Book Review
iMovie 2 For Macintosh, Visual Quickstart Guide

iMovie 2 For Macintosh, Visual Quickstart Guide
Jeff Carlson

Peachpit Press
ISBN 0-201-78788-1
US $19.99 CA $29.95 UK £14.99
182 pages not including Index

iMovie is Apple Computer’s solution to nonlinear video editing for the rest of us. It’s currently at version 2 and runs natively on Mac OS 9 and Mac OS X. If you have purchased a computer from Apple in the past 2 years, you probably have this software. It’s part of the included software package on nearly every Mac sold.

It runs only on a Mac, and it is the overwhelming favorite among reviewers and users alike, causing some to actually switch platforms from the world of Windows just to experience the ease of use and power available in this incredible piece of software. It comes with no manual.

That’s right. It comes without a manual. None. Not in PDF. Not in HTML. Oh, pardon me, there’s help in Apple’s Help menu. There’s the web site. There are lists devoted to iMovie users discussing iMovie. There are web sites devoted to just this software. But no manual.

Some people think that software like this is so simple it doesn’t need a manual. They would be wrong. Those people don’t like manuals. People who insist on a manual will fork out good money (and well they should) for David Pogue’s classic iMovie 2, The Missing Manual. That book, which I own and have read most of the way through, is an excellent book for the manual-loving software user.

What about all those users who don’t think they need a manual? These courageous, perhaps reckless, individuals insist on opening the software, inserting the CD or downloading the Installer, ignore the ReadMe First!!! documents, and immediately start using the software just as soon as it’s installed. These are also the users that ask the questions on the various discussion lists that could easily be answered if they would just read the manual! To which they reply, “Hey, there IS no manual.” That’s where the Visual Quickstart Guide series comes in. There are no lengthy explanations, just lots of concise steps with clear pictures on every page.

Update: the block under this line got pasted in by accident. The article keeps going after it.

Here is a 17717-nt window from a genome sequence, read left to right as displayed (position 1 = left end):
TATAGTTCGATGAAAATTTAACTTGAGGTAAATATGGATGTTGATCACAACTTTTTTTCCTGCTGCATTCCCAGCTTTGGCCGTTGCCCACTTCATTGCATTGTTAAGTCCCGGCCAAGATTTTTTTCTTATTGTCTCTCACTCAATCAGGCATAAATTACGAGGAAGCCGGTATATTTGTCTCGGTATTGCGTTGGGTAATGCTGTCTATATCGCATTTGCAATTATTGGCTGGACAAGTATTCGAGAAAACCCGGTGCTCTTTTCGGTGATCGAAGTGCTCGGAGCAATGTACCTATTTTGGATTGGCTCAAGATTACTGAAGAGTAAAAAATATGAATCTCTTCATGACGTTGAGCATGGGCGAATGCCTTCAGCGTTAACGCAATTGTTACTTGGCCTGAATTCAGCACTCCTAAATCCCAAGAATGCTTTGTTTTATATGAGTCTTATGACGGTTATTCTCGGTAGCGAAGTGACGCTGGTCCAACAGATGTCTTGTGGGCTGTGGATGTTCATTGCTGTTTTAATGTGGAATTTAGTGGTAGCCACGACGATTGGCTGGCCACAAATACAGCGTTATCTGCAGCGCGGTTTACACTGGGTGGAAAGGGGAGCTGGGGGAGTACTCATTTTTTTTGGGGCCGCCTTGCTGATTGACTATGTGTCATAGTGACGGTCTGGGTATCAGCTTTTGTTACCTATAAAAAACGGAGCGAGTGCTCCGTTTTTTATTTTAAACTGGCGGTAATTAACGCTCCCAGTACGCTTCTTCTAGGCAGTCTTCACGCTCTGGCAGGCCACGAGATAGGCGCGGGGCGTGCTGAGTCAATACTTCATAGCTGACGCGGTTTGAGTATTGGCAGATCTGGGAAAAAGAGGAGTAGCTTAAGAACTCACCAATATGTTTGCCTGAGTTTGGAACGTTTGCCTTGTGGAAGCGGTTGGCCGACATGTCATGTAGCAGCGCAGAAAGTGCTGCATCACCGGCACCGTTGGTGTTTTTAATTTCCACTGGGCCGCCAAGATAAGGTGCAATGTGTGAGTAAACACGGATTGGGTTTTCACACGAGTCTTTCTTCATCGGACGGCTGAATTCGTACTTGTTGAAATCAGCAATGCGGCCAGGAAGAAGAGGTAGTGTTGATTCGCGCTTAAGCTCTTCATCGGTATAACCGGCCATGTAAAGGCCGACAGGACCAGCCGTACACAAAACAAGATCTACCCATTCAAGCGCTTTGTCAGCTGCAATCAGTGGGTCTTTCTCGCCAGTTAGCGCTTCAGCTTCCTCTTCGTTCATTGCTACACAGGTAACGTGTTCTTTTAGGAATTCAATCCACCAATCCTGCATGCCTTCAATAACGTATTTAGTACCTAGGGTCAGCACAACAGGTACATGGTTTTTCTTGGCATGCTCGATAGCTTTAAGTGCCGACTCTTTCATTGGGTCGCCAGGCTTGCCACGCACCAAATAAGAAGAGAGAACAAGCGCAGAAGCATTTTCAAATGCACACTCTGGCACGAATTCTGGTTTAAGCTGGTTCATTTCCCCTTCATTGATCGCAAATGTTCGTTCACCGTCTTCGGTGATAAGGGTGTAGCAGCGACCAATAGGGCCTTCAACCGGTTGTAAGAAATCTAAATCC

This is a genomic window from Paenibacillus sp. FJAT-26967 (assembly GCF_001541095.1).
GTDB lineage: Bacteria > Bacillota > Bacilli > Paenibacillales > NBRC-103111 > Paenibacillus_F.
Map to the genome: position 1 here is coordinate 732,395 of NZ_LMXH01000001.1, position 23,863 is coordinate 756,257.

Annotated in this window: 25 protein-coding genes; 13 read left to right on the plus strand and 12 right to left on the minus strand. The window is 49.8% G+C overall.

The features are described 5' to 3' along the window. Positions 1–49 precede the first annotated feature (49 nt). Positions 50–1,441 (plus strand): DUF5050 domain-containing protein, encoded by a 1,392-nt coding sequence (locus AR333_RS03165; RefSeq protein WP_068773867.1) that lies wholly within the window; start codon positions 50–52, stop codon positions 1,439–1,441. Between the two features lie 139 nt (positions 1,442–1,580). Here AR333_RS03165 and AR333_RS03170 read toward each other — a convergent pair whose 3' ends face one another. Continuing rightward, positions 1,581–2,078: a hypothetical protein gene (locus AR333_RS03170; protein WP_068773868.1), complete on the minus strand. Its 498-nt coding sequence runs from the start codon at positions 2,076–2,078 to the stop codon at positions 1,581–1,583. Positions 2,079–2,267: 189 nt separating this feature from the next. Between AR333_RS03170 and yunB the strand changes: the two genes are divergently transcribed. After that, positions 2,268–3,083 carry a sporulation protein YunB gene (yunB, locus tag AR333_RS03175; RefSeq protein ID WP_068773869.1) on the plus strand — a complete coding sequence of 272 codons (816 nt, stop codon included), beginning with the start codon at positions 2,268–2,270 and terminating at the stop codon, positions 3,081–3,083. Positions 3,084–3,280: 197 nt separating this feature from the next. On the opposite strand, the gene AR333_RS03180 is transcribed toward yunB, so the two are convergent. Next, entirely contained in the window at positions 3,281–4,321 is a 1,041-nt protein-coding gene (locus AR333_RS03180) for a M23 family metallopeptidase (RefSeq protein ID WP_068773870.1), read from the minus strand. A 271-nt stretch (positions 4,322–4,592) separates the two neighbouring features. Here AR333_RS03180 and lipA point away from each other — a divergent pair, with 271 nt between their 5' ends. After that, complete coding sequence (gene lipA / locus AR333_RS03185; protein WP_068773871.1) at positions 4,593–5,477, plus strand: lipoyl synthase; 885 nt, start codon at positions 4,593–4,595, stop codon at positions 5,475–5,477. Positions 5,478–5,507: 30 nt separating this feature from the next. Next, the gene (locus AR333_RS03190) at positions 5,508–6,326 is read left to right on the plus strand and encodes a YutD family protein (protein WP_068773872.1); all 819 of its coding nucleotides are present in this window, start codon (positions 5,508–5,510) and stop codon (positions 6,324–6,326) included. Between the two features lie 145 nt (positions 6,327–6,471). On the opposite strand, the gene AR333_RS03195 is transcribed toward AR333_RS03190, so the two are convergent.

Jeff Carlson, managing editor at Tidbits, noted author, and all around really smart guy, successfully anticipates the readers’ needs with this book. It’s THE problem-solving book for iMovie 2 users. Whether you use Mac OS 9 or Mac OS X, whether you are an “old video camera expert” or new to the whole field, there’s a lot here to get you quickly over any hurdles you chance to come upon. And you WILL come upon a hurdle or three the first time you try and create a decent movie from within the bowels of that videotape. In here are answers to iMovie video editing’s great questions:

  • Which of the zillion features on my camera are rally useful; which ones should I ignore?
  • What are all those numbers in the viewfinder there for?
  • How do I add narration, remove sounds, split and splice clips, import music, apply an effect to an effect to an effect?
  • What is iDVD and why would I care?
  • How can I make my movies look good on the big screen AND on my iTools web site?
  • How do I fix the clip I just screwed up? And what’s that trash can for, anyway?
  • Why is moving the camera bad? When is it ever good? Can I work around it in iMovie?
  • How can I use all the old analog video I’ve collected over the years?And so much more. You’ll find there’s more to iMovie than you thought possible, and you’ll find out about some great 3rd party tools as well. There’s a companion web site where you’ll find some links from the book and sample movies and images that help clarify some of the concepts where the book uses black and white to explain something best visualized in color.

    The book doesn’t stray much beyond iMovie 2. It doesn’t attempt to answer a lot of philosophical questions such as if a tree falls in the forest and there is no one there to film it… well you know what I mean. If you need that kind of book for iMovie, you probably want iMovie 2, The Missing Manual. If you want something less than half the size that covers about every possible feature and does it succinctly, with pictures, then this is the book for you. I find myself pulling it off the shelf beside me constantly when working on video projects.

    MacMice Rating: 4 out of 5

    Jeffrey McPheeters

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